Video: A Solo Trip Down California’s Class V Bald Rock Canyon

Video: A Solo Trip Down California’s Class V Bald Rock Canyon Bald Rock Canyon on California’s Middle Fork of the Feather had always been on Gavin Rieser’s list. In March of 2015 when he couldn’t find anyone to paddle it with him, he embarked on a solo mission that turned out to be life changing. We sat down with Gavin to talk about it. C&K:Tell us a little bit about yourself. Where and how did you get into kayaking, and how long have you been paddling? Gavin Rieser: When people ask me how long I’ve been paddling, I usually tell them, “I took my first whitewater trip at the age of two.” Both of my parents worked as whitewater guides for ARTA in the 1970s. They started RCWC (River City Whitewater Club) as a nonprofit whitewater club in the 80s. When my mom got pregnant with me, she continued boating for a while and my dad semi-joked about suspending a cradle inside a generator box to bring me along on his Class IV adventures. Naturally, they introduced me to rivers at an early age. Eventually, my folks settled in Sacramento, where they raised me and my younger sister. I think my first time in a kayak was sitting on my dad’s spray
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Bitter Waters

Bitter Waters $2.99Bitter Waters Chaz BrenchleyKirkus Best Books of 2015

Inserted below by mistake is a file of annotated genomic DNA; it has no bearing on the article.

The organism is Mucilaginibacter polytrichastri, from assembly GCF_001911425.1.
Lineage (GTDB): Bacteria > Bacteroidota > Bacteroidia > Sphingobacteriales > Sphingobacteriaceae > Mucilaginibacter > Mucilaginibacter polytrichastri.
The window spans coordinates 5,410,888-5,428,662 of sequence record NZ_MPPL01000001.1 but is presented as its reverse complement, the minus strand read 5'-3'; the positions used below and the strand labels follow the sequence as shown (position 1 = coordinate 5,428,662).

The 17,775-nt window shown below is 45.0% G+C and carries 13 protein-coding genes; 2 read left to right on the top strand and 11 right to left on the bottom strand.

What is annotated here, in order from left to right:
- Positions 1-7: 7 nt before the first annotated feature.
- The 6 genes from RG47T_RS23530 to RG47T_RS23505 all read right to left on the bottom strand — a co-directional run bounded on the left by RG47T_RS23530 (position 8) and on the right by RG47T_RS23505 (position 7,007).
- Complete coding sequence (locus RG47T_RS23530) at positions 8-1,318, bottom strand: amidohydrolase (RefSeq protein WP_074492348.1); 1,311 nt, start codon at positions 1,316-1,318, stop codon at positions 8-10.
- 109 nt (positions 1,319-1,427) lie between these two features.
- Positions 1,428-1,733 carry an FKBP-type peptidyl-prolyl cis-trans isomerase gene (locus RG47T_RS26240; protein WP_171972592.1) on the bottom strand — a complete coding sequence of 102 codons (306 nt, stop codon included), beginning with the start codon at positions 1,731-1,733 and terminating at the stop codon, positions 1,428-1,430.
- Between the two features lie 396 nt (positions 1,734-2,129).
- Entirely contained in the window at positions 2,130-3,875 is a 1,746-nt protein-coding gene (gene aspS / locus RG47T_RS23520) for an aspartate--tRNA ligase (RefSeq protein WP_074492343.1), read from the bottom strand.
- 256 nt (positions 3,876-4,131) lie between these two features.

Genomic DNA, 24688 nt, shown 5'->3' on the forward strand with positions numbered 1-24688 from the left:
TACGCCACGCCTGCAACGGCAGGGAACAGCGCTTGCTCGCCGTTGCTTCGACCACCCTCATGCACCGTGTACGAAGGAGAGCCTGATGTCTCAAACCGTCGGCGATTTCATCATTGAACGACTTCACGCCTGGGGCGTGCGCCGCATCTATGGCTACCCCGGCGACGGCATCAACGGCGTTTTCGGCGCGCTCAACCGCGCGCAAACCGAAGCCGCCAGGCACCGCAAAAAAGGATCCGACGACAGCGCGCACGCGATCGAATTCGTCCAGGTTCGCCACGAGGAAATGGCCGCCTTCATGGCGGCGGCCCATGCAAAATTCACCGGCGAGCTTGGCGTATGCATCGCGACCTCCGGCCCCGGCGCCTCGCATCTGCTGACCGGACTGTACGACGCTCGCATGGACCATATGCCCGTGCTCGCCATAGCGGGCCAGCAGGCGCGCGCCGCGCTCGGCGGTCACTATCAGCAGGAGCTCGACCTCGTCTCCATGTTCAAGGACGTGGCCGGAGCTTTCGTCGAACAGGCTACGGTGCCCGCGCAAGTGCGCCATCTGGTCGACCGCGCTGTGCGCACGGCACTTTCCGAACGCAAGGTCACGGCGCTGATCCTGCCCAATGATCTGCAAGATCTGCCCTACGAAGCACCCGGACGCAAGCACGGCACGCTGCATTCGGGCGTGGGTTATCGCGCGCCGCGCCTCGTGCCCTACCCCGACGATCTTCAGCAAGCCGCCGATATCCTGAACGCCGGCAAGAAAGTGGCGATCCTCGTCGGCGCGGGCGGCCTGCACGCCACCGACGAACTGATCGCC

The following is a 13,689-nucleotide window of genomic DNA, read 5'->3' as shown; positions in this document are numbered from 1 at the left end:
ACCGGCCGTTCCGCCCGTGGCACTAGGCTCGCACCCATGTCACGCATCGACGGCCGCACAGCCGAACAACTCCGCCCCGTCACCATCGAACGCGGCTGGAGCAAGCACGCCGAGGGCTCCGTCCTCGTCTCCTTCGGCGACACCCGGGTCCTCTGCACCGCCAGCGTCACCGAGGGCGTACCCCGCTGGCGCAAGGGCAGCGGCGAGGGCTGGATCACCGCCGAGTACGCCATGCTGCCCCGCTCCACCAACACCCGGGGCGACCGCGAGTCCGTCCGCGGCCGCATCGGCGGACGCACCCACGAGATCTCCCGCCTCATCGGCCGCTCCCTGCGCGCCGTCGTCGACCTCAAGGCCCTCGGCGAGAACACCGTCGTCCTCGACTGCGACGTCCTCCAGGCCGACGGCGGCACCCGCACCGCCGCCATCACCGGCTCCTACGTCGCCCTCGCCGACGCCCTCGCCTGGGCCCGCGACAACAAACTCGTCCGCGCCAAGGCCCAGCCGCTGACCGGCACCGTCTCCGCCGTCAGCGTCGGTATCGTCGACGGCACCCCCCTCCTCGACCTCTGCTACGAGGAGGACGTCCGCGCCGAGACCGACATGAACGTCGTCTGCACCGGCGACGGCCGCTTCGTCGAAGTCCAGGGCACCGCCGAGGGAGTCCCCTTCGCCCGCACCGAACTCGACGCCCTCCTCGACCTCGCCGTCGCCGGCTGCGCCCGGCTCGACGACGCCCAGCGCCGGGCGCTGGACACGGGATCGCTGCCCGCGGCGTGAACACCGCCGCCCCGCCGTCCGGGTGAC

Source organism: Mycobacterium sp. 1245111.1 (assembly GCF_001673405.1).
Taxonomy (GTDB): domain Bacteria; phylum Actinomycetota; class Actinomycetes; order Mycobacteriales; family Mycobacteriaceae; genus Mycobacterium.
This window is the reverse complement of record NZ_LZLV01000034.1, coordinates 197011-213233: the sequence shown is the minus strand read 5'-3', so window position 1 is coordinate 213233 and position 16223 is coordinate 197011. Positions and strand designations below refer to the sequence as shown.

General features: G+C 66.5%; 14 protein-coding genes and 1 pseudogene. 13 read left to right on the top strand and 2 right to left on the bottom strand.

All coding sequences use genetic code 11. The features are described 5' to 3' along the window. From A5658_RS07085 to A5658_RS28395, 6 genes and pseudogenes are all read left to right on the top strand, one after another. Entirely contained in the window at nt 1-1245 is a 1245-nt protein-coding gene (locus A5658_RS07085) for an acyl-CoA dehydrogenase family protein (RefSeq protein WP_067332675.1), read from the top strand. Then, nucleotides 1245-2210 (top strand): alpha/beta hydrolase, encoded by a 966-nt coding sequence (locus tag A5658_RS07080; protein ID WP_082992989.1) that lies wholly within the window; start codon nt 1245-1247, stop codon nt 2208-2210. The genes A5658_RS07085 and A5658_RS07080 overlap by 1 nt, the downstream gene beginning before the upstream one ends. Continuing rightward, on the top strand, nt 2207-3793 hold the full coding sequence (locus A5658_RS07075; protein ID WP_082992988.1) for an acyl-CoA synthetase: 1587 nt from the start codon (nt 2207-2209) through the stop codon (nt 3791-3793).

Lambda Award Winner
The average adult male is approximately 60% water. Blood tastes salty as more than two thirds of the sodium circulating throughout your body is carried in arteries and veins.… More Read More “Bitter Waters”

Christmas Dinner

Christmas Dinner When you have a holiday dinner, what is traditional at your table? For my family, it’s pretty similar to the food at Thanksgiving, except we have a ham and sometimes a turkey (with some delicious stuffing) since I have a sister who refuses to eat ham (thank the teacher in high school who scared her […] Read More “Christmas Dinner”

Cheetah sighting in “W” National Park (Niger): A hopeful sign!

Cheetah sighting in “W” National Park (Niger): A hopeful sign! Samaila Sahailou, technical assistant of Arly and Pendjari National Park, reported that on31 December 2012a male cheetah was seen walking around camp Tapoa. The sighting was fortunately captured on photo camera by Mr Frédéric Modi, director of hotel Tapoa. (see photos below). This sighting is another indicator that “W” National park(Niger) still holds a small […] Read More “Cheetah sighting in “W” National Park (Niger): A hopeful sign!”

December Already?!

December Already?!   Hi Lovely Readers, Thank you for your patience as we work toward the new AsianCajuns. Cath and I have been so excited coming up with our new idea(s) and posts that are in the works. Right now we’re just tinkering away on getting some schnazzier stuff happening in the background. In addition to AsianCajun-ing, […] Read More “December Already?!”